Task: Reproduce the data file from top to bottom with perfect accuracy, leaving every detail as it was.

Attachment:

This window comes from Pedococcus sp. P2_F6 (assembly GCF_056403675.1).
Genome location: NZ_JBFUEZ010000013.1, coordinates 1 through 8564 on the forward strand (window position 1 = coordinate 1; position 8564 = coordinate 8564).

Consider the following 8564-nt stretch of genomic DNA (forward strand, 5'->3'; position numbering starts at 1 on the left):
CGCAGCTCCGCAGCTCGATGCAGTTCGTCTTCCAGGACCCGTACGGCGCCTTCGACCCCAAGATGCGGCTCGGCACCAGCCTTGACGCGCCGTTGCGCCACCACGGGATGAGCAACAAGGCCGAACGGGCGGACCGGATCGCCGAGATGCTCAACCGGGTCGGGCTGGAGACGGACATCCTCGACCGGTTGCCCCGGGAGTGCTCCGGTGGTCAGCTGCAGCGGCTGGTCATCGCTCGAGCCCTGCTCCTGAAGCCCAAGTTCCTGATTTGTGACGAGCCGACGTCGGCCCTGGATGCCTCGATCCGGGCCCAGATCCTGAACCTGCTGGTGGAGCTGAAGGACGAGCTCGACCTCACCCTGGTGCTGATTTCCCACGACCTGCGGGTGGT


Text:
This window comes from Pedococcus sp. P2_F6 (assembly GCF_056403675.1).
Genome location: NZ_JBFUEZ010000013.1, coordinates 1 through 8564 on the forward strand (window position 1 = coordinate 1; position 8564 = coordinate 8564).

Consider the following 8564-nt stretch of genomic DNA (forward strand, 5'->3'; position numbering starts at 1 on the left):
CGCAGCTCCGCAGCTCGATGCAGTTCGTCTTCCAGGACCCGTACGGCGCCTTCGACCCCAAGATGCGGCTCGGCACCAGCCTTGACGCGCCGTTGCGCCACCACGGGATGAGCAACAAGGCCGAACGGGCGGACCGGATCGCCGAGATGCTCAACCGGGTCGGGCTGGAGACGGACATCCTCGACCGGTTGCCCCGGGAGTGCTCCGGTGGTCAGCTGCAGCGGCTGGTCATCGCTCGAGCCCTGCTCCTGAAGCCCAAGTTCCTGATTTGTGACGAGCCGACGTCGGCCCTGGATGCCTCGATCCGGGCCCAGATCCTGAACCTGCTGGTGGAGCTGAAGGACGAGCTCGACCTCACCCTGGTGCTGATTTCCCACGACCTGCGGGTGGT